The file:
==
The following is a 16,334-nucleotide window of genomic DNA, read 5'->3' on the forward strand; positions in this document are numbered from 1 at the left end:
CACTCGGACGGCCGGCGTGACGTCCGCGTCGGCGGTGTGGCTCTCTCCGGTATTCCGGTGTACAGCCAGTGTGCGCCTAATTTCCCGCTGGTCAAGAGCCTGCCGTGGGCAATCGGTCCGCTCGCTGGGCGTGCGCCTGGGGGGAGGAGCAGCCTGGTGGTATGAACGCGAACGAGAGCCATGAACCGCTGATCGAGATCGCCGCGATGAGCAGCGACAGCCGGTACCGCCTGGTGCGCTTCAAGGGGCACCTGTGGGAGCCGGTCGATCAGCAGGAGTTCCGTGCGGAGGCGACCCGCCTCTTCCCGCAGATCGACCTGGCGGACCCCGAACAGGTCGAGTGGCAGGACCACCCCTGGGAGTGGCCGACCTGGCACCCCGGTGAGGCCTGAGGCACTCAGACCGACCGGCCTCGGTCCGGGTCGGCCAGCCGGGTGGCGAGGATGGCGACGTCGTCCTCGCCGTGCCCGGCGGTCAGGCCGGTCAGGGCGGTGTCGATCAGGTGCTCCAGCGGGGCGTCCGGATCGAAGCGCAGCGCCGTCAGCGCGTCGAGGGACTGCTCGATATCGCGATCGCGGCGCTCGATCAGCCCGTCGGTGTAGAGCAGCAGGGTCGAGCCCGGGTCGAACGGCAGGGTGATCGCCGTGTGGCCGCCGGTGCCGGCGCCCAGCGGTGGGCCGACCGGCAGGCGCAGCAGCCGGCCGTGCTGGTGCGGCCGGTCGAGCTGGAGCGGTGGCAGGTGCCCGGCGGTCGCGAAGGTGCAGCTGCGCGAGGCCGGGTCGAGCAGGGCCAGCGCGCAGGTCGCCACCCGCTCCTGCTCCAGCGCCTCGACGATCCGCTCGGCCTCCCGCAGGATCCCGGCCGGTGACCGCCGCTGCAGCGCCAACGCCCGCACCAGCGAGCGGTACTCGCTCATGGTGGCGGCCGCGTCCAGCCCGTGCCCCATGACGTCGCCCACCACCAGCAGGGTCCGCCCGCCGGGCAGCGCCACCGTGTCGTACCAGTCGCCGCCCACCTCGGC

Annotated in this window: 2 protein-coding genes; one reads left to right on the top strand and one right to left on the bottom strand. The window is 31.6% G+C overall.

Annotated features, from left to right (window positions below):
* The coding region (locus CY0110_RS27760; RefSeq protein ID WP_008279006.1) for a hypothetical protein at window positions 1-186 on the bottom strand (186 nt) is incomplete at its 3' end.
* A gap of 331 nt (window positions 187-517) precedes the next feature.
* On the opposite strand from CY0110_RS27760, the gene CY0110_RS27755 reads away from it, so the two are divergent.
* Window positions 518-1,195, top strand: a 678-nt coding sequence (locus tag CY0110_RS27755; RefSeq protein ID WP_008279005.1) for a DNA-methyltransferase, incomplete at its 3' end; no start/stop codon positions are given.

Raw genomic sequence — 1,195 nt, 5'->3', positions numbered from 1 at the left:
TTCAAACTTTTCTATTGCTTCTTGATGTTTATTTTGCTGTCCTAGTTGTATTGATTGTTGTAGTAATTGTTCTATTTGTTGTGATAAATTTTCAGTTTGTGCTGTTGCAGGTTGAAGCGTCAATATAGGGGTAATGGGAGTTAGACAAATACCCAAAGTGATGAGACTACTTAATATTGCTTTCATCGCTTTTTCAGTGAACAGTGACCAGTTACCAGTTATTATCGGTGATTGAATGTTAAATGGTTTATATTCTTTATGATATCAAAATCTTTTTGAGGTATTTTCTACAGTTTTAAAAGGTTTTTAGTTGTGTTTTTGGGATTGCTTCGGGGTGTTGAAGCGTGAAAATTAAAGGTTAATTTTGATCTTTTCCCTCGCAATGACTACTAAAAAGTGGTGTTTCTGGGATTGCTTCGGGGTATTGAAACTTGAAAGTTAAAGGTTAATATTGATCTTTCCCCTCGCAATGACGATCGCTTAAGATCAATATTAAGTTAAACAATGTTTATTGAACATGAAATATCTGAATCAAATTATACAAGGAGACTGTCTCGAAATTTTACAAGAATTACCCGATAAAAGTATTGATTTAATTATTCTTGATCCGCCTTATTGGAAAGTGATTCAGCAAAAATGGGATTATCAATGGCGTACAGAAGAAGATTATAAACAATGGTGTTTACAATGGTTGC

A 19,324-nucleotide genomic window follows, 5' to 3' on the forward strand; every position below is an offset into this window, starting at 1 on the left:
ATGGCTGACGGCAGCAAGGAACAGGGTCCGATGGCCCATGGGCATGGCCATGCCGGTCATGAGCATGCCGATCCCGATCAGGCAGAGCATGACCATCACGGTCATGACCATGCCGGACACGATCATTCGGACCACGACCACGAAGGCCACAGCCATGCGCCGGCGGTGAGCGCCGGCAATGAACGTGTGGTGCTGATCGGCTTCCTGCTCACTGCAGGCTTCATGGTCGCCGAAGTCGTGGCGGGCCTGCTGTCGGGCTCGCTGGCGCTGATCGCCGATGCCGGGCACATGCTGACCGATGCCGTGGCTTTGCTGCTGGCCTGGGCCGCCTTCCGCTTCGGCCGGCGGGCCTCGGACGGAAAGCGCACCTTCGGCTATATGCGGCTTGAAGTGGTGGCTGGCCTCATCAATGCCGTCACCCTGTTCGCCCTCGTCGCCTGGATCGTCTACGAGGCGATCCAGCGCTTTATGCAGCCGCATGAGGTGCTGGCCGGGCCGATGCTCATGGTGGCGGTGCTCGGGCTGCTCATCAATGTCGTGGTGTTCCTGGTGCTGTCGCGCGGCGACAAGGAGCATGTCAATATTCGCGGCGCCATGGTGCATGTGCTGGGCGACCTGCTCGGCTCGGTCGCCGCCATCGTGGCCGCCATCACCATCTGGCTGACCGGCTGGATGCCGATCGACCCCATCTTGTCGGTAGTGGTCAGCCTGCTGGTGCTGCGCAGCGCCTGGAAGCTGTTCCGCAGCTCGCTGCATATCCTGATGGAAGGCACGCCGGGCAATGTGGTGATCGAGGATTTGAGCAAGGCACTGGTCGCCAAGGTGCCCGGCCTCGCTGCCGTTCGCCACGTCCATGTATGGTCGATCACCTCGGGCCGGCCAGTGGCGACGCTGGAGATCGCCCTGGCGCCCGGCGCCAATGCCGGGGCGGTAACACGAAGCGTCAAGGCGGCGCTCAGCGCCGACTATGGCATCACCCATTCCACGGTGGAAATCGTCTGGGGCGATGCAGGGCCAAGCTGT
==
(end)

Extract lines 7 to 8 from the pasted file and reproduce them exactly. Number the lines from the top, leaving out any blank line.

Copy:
* On the opposite strand from CY0110_RS27760, the gene CY0110_RS27755 reads away from it, so the two are divergent.
* Window positions 518-1,195, top strand: a 678-nt coding sequence (locus tag CY0110_RS27755; RefSeq protein ID WP_008279005.1) for a DNA-methyltransferase, incomplete at its 3' end; no start/stop codon positions are given.